PresenterPhotoDr. Lauren Bell is currently the Dean of Academic Affairs and a Professor of Political Science at Randolph-Macon College in Ashland, Virginia.

Dean Bell holds a Bachelor of Arts degree from The College of Wooster (Wooster, Ohio), and Masters of Arts and PhD degrees from the University of Oklahoma, all in political science. She joined the faculty of Randolph-Macon College in 1999 and served as Assistant Director of the College’s Honors Program (2004-2006) and Associate Dean of the College from 2007-2014 before being appointed as Dean of Academic Affairs in May 2014.

As both Associate Dean and Dean, Bell’s portfolio has been primarily focused on promoting student success and retention. Under her leadership since 2015, Randolph-Macon College’s first-to-second year retention rate has increased by nearly 10 percentage points to consistently be in the mid-80 percent range, after decades of being stuck in the mid-to-high 70 percent range. Bell attributes this increase to her efforts to bring student advocates together and to listen to and incorporate feedback from students into the college’s student success programs.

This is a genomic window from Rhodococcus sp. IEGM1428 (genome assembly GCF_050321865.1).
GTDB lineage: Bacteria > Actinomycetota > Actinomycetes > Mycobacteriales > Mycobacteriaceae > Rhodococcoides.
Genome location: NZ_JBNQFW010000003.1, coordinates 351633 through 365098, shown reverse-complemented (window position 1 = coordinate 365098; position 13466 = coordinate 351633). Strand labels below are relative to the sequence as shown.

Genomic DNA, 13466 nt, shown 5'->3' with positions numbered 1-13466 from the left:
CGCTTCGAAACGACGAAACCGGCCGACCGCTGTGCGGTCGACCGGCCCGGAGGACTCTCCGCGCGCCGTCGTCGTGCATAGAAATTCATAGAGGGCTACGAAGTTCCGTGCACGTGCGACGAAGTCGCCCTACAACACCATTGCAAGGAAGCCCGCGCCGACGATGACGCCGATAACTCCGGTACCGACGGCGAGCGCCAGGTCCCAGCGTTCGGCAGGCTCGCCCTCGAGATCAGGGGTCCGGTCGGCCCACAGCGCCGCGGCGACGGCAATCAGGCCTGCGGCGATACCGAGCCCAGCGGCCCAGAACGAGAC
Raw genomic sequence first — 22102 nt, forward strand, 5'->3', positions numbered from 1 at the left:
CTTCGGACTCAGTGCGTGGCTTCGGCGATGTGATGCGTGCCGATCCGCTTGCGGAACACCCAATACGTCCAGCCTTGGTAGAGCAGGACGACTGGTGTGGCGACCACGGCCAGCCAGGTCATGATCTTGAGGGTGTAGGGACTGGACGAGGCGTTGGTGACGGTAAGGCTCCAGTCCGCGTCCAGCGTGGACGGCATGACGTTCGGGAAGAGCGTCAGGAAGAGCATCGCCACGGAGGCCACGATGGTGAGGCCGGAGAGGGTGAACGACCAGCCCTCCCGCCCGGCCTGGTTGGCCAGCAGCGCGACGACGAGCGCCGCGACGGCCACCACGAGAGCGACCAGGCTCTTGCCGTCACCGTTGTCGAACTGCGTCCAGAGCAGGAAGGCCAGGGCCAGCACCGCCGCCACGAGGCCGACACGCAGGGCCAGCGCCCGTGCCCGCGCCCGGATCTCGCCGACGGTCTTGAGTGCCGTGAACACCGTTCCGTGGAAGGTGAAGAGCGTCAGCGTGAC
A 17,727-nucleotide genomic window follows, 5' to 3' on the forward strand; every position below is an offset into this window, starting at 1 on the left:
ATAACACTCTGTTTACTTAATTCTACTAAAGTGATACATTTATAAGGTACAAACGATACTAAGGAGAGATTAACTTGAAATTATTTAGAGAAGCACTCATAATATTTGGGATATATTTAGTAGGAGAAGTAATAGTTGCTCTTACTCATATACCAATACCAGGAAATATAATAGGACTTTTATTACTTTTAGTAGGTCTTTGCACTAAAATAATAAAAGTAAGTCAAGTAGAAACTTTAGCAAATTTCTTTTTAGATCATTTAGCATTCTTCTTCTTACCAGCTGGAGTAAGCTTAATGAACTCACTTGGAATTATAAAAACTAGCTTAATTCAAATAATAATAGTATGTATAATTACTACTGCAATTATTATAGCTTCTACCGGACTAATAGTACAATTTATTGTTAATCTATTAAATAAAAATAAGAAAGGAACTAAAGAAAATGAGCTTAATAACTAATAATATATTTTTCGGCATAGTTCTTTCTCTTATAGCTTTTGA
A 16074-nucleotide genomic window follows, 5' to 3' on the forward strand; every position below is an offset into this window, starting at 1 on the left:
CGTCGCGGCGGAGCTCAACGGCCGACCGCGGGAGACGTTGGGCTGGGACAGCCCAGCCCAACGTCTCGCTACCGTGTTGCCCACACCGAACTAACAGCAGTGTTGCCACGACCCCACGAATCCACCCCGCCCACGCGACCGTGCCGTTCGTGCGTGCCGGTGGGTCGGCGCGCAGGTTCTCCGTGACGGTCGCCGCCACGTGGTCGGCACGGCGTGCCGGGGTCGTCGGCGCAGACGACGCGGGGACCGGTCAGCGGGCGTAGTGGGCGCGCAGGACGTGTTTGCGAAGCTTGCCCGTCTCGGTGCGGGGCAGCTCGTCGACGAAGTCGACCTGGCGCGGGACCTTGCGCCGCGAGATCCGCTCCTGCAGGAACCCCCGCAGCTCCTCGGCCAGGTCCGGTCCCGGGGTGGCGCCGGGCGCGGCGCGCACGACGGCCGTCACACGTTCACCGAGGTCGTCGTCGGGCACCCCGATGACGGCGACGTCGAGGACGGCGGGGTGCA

A peer mentor herself while an undergraduate, Dean Bell has helped to design and supervise several iterations of Randolph-Macon College’s peer mentoring program since joining the College’s administration in 2007. She has overseen the College’s peer mentoring program for at-risk students, including successfully securing external funding to expand and grow the program between 2010 and 2013. She also designed the College’s current extended orientation/first-year seminar program, which includes a peer mentoring program for all new students, and she is currently leading implementation of the College’s 2017-2022 Quality Enhancement Plan (QEP), which focuses on advising and student success.

Bell is a frequent presenter at regional and national meetings on the subjects of student academic success, student support services, and student persistence and retention. In February 2017, she was recognized as one of the ten national Outstanding First-Year Advocates named that year by the National Resource Center on the First Year Experience and Students in Transition.